2012 Election: How Influential is Wall Street?

By:  Raven Clabough
10/19/2011
       
2012 Election: How Influential is Wall Street?

As the Occupy Wall Street protests have gained momentum over the last few weeks, many have pointed out that the protesters' anger is directed at the wrong people. Critics of the movement, while understanding the frustration of the demonstrators, contend that their focus should be on a number of other sources: the Federal Reserve, for instance, and also the elected officials who continue to support government intervention in the free market and to pick and choose winners via regulations and the “too big to fail” philosophy.

Meanwhile, Wall Street is already gearing up to buy off another round of elected officials, solidifying the very collusion between Wall Street and the federal government that has both Occupy Wall Street protesters and their critics concerned.

The Center for Responsive Politics recently posted data regarding the financial contributions of Wall Street firms to each presidential contender’s campaign for the 2012 elections.

According to the data, Mitt Romney has received the most donations from Goldman Sachs — nearly $400,000 to date. The next closest is President Obama with $49,000, followed by Tim Pawlenty, Jon Huntsman, Rick Perry, and Ron Paul, the latter of whom received just $2,500 from the company.

As the Occupy Wall Street protests have gained momentum over the last few weeks, many have pointed out that the protesters' anger is directed at the wrong people. Critics of the movement, while understanding the frustration of the demonstrators, contend that their focus should be on a number of other sources: the Federal Reserve, for instance, and also the elected officials who continue to support government intervention in the free market and to pick and choose winners via regulations and the “too big to fail” philosophy.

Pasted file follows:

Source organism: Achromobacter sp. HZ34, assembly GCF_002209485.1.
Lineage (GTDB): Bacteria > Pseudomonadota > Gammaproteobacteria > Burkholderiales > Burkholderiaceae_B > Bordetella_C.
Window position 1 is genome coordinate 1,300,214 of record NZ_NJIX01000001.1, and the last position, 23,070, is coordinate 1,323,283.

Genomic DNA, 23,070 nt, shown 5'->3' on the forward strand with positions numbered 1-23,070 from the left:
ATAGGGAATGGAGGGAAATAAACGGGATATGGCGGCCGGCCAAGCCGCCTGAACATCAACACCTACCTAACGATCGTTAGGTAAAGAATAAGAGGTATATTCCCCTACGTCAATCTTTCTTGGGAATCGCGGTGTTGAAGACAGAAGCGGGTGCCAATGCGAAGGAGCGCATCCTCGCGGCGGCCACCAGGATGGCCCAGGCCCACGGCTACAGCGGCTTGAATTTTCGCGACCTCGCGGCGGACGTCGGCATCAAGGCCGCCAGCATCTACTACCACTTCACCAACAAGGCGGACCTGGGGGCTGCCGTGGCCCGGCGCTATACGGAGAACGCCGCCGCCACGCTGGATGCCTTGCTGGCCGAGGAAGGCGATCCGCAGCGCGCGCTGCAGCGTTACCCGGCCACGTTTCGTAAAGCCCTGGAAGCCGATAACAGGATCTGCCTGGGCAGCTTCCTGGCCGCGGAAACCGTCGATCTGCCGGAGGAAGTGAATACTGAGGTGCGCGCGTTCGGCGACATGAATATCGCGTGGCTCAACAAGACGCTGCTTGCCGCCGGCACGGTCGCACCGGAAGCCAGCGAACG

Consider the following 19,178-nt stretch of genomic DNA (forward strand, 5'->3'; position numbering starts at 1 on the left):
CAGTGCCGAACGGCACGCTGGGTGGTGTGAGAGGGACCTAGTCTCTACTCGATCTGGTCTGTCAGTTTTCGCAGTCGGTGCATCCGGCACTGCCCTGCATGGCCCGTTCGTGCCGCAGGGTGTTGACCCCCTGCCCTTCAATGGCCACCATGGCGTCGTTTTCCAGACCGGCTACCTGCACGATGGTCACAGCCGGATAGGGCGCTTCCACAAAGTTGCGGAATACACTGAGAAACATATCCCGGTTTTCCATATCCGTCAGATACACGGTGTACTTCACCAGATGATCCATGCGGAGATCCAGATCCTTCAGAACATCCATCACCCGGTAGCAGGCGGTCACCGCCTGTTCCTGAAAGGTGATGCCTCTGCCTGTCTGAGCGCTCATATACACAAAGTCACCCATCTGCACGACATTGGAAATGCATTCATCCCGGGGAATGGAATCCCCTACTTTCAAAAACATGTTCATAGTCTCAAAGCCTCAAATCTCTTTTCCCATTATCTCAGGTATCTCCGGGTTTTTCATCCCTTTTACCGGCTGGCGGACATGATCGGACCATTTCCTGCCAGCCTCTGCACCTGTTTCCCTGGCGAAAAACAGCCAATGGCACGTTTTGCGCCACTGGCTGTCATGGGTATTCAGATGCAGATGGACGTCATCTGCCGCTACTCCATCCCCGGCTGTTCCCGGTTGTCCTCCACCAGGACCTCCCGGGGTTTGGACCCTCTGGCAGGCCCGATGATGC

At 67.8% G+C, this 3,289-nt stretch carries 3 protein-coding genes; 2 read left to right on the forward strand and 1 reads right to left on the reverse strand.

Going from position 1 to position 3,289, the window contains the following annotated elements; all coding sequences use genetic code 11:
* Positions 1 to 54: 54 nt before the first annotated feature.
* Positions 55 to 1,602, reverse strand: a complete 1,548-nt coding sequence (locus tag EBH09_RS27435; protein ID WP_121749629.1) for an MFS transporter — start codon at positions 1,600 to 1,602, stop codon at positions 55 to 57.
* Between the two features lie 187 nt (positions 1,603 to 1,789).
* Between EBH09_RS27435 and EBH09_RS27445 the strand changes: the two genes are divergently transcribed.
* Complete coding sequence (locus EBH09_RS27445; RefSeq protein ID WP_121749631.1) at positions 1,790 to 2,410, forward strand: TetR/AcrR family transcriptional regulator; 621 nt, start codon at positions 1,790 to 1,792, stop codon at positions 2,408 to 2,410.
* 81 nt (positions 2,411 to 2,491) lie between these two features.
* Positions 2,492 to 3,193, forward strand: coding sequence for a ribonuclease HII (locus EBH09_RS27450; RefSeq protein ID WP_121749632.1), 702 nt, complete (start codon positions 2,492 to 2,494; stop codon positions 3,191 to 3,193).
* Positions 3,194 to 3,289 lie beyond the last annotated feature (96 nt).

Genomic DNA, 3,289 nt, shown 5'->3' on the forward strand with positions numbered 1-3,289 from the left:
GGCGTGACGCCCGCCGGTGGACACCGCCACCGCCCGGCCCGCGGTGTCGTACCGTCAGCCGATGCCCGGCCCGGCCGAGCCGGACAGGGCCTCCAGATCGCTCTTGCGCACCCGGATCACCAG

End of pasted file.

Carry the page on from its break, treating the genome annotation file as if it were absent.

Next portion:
Meanwhile, Wall Street is already gearing up to buy off another round of elected officials, solidifying the very collusion between Wall Street and the federal government that has both Occupy Wall Street protesters and their critics concerned.

The Center for Responsive Politics recently posted data regarding the financial contributions of Wall Street firms to each presidential contender’s campaign for the 2012 elections.

According to the data, Mitt Romney (pictured) has received the most donations from Goldman Sachs — nearly $400,000 to date. The next closest is President Obama with $49,000, followed by Tim Pawlenty, Jon Huntsman, Rick Perry, and Ron Paul, the latter of whom received just $2,500 from the company.

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